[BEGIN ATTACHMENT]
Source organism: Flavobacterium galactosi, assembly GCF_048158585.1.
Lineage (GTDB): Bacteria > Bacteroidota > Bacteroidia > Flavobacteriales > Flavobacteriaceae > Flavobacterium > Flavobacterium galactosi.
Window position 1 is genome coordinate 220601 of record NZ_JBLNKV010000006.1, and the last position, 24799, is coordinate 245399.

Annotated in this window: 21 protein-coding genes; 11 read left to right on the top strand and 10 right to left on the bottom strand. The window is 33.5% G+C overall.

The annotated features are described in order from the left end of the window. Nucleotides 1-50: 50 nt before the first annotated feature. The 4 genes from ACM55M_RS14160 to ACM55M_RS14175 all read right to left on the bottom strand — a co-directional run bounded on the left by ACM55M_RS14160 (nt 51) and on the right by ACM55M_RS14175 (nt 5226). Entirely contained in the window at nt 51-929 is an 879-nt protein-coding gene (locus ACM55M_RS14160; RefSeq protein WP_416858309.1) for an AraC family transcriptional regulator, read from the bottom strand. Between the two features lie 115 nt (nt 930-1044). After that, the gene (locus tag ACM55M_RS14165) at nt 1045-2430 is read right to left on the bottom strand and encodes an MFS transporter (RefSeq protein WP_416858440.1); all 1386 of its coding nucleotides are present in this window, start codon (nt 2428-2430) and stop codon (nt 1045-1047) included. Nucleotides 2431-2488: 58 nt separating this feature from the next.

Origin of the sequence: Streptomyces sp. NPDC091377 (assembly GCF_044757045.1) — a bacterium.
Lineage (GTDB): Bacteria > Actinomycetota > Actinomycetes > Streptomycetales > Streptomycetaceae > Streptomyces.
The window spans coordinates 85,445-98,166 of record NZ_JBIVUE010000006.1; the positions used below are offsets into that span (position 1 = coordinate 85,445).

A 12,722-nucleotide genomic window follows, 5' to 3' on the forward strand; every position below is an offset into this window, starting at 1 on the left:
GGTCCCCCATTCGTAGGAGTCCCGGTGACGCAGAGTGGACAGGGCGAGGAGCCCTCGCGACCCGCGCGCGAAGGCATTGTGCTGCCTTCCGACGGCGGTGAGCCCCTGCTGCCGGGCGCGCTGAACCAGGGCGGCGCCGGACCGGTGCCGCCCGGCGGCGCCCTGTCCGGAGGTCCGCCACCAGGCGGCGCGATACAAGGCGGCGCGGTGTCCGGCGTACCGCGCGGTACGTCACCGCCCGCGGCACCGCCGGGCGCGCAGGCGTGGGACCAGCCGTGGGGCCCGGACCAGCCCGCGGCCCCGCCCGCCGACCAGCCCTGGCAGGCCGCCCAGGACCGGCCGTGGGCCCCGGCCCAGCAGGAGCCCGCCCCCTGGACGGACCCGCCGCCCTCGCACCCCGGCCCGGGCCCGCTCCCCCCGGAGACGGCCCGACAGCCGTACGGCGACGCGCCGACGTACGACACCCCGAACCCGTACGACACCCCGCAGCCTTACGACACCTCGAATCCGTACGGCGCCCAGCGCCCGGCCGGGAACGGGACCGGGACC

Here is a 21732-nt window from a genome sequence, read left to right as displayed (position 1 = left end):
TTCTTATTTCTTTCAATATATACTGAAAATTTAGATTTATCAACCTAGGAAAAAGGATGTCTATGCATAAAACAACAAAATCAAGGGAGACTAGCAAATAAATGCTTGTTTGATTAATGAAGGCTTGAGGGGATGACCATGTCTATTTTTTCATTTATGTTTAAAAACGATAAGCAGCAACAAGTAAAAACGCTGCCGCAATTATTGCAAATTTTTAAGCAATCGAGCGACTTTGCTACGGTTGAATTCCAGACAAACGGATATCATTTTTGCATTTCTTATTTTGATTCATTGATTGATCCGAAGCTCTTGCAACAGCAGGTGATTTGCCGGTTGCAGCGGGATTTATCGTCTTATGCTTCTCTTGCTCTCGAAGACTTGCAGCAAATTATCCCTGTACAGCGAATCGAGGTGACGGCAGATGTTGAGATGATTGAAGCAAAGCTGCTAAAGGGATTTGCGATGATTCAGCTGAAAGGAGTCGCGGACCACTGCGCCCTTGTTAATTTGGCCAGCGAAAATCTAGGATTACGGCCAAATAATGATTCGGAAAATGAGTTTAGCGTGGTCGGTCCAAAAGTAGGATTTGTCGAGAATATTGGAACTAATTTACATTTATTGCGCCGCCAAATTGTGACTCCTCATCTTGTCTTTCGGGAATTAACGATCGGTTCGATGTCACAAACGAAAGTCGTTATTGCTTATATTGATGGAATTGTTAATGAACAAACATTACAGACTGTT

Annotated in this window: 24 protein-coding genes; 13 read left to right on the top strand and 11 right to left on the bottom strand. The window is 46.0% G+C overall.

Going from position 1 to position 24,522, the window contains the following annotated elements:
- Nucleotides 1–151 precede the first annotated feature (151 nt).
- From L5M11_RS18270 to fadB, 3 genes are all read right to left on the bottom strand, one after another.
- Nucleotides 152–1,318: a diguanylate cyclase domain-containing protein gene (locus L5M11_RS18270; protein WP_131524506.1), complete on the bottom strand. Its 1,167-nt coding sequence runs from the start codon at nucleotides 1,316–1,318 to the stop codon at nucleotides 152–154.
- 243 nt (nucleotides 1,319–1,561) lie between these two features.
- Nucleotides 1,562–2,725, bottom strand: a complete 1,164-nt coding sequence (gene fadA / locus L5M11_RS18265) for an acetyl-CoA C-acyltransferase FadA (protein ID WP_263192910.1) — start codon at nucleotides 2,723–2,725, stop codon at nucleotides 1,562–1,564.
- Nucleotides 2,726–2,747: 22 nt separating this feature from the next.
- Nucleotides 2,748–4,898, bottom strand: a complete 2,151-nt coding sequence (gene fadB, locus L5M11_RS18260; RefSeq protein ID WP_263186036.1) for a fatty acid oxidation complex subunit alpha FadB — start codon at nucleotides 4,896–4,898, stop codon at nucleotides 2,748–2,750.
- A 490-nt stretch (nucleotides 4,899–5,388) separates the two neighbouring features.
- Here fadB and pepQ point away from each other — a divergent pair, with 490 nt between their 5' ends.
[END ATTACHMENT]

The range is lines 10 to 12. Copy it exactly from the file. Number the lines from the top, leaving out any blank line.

GGTCCCCCATTCGTAGGAGTCCCGGTGACGCAGAGTGGACAGGGCGAGGAGCCCTCGCGACCCGCGCGCGAAGGCATTGTGCTGCCTTCCGACGGCGGTGAGCCCCTGCTGCCGGGCGCGCTGAACCAGGGCGGCGCCGGACCGGTGCCGCCCGGCGGCGCCCTGTCCGGAGGTCCGCCACCAGGCGGCGCGATACAAGGCGGCGCGGTGTCCGGCGTACCGCGCGGTACGTCACCGCCCGCGGCACCGCCGGGCGCGCAGGCGTGGGACCAGCCGTGGGGCCCGGACCAGCCCGCGGCCCCGCCCGCCGACCAGCCCTGGCAGGCCGCCCAGGACCGGCCGTGGGCCCCGGCCCAGCAGGAGCCCGCCCCCTGGACGGACCCGCCGCCCTCGCACCCCGGCCCGGGCCCGCTCCCCCCGGAGACGGCCCGACAGCCGTACGGCGACGCGCCGACGTACGACACCCCGAACCCGTACGACACCCCGCAGCCTTACGACACCTCGAATCCGTACGGCGCCCAGCGCCCGGCCGGGAACGGGACCGGGACC

Here is a 21732-nt window from a genome sequence, read left to right as displayed (position 1 = left end):
TTCTTATTTCTTTCAATATATACTGAAAATTTAGATTTATCAACCTAGGAAAAAGGATGTCTATGCATAAAACAACAAAATCAAGGGAGACTAGCAAATAAATGCTTGTTTGATTAATGAAGGCTTGAGGGGATGACCATGTCTATTTTTTCATTTATGTTTAAAAACGATAAGCAGCAACAAGTAAAAACGCTGCCGCAATTATTGCAAATTTTTAAGCAATCGAGCGACTTTGCTACGGTTGAATTCCAGACAAACGGATATCATTTTTGCATTTCTTATTTTGATTCATTGATTGATCCGAAGCTCTTGCAACAGCAGGTGATTTGCCGGTTGCAGCGGGATTTATCGTCTTATGCTTCTCTTGCTCTCGAAGACTTGCAGCAAATTATCCCTGTACAGCGAATCGAGGTGACGGCAGATGTTGAGATGATTGAAGCAAAGCTGCTAAAGGGATTTGCGATGATTCAGCTGAAAGGAGTCGCGGACCACTGCGCCCTTGTTAATTTGGCCAGCGAAAATCTAGGATTACGGCCAAATAATGATTCGGAAAATGAGTTTAGCGTGGTCGGTCCAAAAGTAGGATTTGTCGAGAATATTGGAACTAATTTACATTTATTGCGCCGCCAAATTGTGACTCCTCATCTTGTCTTTCGGGAATTAACGATCGGTTCGATGTCACAAACGAAAGTCGTTATTGCTTATATTGATGGAATTGTTAATGAACAAACATTACAGACTGTT